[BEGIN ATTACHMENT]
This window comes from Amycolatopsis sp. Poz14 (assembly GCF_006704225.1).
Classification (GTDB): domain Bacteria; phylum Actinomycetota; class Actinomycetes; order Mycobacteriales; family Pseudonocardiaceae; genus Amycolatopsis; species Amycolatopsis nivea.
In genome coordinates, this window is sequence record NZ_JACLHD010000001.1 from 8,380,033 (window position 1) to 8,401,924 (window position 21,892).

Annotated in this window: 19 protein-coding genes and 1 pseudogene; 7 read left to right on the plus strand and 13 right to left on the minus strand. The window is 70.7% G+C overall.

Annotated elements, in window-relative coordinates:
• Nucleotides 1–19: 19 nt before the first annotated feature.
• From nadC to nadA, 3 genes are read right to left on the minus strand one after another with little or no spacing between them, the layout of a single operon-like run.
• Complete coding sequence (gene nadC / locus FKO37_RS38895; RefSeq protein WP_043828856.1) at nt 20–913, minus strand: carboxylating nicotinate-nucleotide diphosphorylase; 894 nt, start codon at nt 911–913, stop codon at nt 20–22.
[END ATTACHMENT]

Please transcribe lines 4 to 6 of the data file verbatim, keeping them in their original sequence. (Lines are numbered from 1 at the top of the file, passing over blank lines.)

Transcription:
Annotated in this window: 19 protein-coding genes and 1 pseudogene; 7 read left to right on the plus strand and 13 right to left on the minus strand. The window is 70.7% G+C overall.

Annotated elements, in window-relative coordinates:
• Nucleotides 1–19: 19 nt before the first annotated feature.